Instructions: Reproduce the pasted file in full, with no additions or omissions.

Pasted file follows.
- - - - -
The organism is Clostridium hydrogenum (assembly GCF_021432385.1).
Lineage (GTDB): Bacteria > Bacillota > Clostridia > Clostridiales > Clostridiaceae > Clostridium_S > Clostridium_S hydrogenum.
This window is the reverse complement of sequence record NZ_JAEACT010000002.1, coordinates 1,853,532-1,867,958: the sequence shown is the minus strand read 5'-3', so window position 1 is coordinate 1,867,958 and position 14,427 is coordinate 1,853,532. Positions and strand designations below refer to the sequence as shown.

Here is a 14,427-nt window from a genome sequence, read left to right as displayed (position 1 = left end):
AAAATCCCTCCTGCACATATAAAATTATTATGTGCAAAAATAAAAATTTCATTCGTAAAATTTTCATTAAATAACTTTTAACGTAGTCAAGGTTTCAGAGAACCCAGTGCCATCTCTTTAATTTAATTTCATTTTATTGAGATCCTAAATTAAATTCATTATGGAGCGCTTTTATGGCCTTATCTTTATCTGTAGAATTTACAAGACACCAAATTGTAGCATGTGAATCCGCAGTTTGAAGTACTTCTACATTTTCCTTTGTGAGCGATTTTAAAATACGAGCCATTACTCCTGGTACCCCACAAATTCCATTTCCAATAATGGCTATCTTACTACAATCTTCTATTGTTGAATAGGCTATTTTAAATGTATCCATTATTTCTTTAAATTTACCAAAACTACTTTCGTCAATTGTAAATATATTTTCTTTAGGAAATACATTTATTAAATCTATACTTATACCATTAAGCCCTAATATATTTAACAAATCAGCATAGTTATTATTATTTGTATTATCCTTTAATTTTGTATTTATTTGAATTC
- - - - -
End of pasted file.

The organism is Clostridium hydrogenum (assembly GCF_021432385.1).
Lineage (GTDB): Bacteria > Bacillota > Clostridia > Clostridiales > Clostridiaceae > Clostridium_S > Clostridium_S hydrogenum.
This window is the reverse complement of sequence record NZ_JAEACT010000002.1, coordinates 1,853,532-1,867,958: the sequence shown is the minus strand read 5'-3', so window position 1 is coordinate 1,867,958 and position 14,427 is coordinate 1,853,532. Positions and strand designations below refer to the sequence as shown.

Here is a 14,427-nt window from a genome sequence, read left to right as displayed (position 1 = left end):
AAAATCCCTCCTGCACATATAAAATTATTATGTGCAAAAATAAAAATTTCATTCGTAAAATTTTCATTAAATAACTTTTAACGTAGTCAAGGTTTCAGAGAACCCAGTGCCATCTCTTTAATTTAATTTCATTTTATTGAGATCCTAAATTAAATTCATTATGGAGCGCTTTTATGGCCTTATCTTTATCTGTAGAATTTACAAGACACCAAATTGTAGCATGTGAATCCGCAGTTTGAAGTACTTCTACATTTTCCTTTGTGAGCGATTTTAAAATACGAGCCATTACTCCTGGTACCCCACAAATTCCATTTCCAATAATGGCTATCTTACTACAATCTTCTATTGTTGAATAGGCTATTTTAAATGTATCCATTATTTCTTTAAATTTACCAAAACTACTTTCGTCAATTGTAAATATATTTTCTTTAGGAAATACATTTATTAAATCTATACTTATACCATTAAGCCCTAATATATTTAACAAATCAGCATAGTTATTATTATTTGTATTATCCTTTAATTTTGTATTTATTTGAATTC